Google is the most famous of all the major search engines and has several advanced search commands that are useful tools for the search engine optimization (SEO) specialist. Google has been in the search engine business for a number of years so it is no surprise that it also has a robust set of these commands. Here is a quick reference and example guide for the most-used features.

Note: keywords can also be key phrases. In order to recognize a key phrase exact pattern, surround it in quotes. For example, to search for Spanish lessons in the page body text, use intext:”Spanish lessons”.  Also note that all commands are single line comannds.

Command Example Explanation
~<keyword> ~content Displays pages with keywords related to <keyword>. This helps a webmaster determine what other keywords to use on a given page and avoid overuse of the primary keyword in their content.
cache:<site URL> cache:www.somesite.com Displays how the page at <site URL> appears in Google’s local cache.
ext:<file extension>

filetype:<file extension>

Spanish lessons ext:ppt

Learning Spanish filetype:ppt

Only find documents that are of the file type indicated by <file extension>. The examples show entering a standard search followed by the file extension search command. Examples of filetypes are:

doc – MS Word document

htm – HTML document

xls – MS Excel document

ppt – MS Powerpoint document

Other extensions, for instance mp3, can be entered as well.

inanchor:<keyword>

allinanchor:<keyword(s)>

inanchor:Spanish inanchor:videos

allanchor: Spanish videos

Find pages with anchor text (link text) containing the keyword(s). The command inanchor only accepts one word per command while the allinanchor command accepts all keywords following it.
info:<site URL> info:www.somesite.com This command will tell you if the website at <site URL> has been indexed by Google. If it has, it will also display a set of links that access tools to further analyze the site. These tools include: showing the Google cache for the site, finding similar web pages, showing other pages that link to it, displaying other web pages on <site URL>, and finding web pages that list the URL in their text.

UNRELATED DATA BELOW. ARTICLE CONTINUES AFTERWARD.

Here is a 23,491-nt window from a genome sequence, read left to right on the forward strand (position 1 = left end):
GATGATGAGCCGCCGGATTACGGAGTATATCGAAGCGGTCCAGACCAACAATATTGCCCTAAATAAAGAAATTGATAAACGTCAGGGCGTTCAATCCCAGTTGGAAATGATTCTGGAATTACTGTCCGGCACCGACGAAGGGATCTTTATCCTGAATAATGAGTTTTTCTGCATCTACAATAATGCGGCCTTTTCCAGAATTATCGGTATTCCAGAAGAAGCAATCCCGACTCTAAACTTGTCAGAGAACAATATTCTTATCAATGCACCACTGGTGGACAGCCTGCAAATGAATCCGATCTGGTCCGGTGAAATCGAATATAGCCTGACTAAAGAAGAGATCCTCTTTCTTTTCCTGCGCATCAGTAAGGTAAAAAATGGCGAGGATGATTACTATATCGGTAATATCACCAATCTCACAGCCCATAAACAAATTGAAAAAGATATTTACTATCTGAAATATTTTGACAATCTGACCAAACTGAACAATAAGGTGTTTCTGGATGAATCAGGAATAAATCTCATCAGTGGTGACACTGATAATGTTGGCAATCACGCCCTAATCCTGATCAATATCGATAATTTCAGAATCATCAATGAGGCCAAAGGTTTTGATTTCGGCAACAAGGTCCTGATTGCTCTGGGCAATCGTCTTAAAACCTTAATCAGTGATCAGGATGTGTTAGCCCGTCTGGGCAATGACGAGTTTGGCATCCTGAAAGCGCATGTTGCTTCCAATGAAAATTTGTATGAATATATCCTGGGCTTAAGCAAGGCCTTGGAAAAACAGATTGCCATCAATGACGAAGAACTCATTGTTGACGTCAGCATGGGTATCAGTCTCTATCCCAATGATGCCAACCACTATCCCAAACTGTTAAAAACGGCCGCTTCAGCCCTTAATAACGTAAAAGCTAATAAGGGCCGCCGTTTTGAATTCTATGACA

intext:<keyword>

allintext:<keyword(s)>

intext:Spanish intext:games

intext:Spanish

allintext:Spanish games

Find keywords in the text of the page content. The intext command only accepts one keyword and the allintext accepts multiple keywords following it. The first example searches for all documents with both keywords following each intext command. The second example searches for documents with only the keyword following the intext command. The last example (allintext) searches for documents containing all keywords following the command.
intitle:<keyword>

allintitle:<keyword(s)>

intitle:spanish intitle:conversation

intitle:spanish conversation

allintitle:spanish conversation

Search for keywords within the title of documents. The examples work the same as the intext command but for the document title only.
inurl:<keyword>

allinurl:<keyword(s)>

inurl:spanish inurl:conversation

allinurl: spanish conversation

inurl:spanish conversation

This command isolates the keyword search to the url. The examples work the same as the intext command but for the URL only.
<keyword> * <keyword> allintext:Spanish * lessons The * is a wildcard search specifier. In the example, any word can appear between the keywords Spanish and lessons.
related:<site URL> related:<somesite>.com Finds other websites related to the site given by <site URL>. It does this by looking at <site URL> and evaluating the links that populate its pages. Then it lists the sites commonly linked to by <site URL>
site:<site URL> Spanish conversation practice site:<somesite>.com
Spanish conversation practice 
-site:<somesite>.com
The first example finds sites located at the specified URL and containing the search keywords. The second example is an important one to remember. It provides results that are not found on a particular site.

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One Response to “Google Search Commands Quick Reference”

  1. Kurt says:

    Thanks for your articles on Baidu.

    What saves me a tremendous amount of time is the use of the Google Chrome browser with the Google Translate Extension (plug-in). By clicking on the translate icon, or right clicking on the page, you can gain a pretty good idea what the Chinese page is communicating. It’s easy.

    Kurt
    Eugene, Oregon USA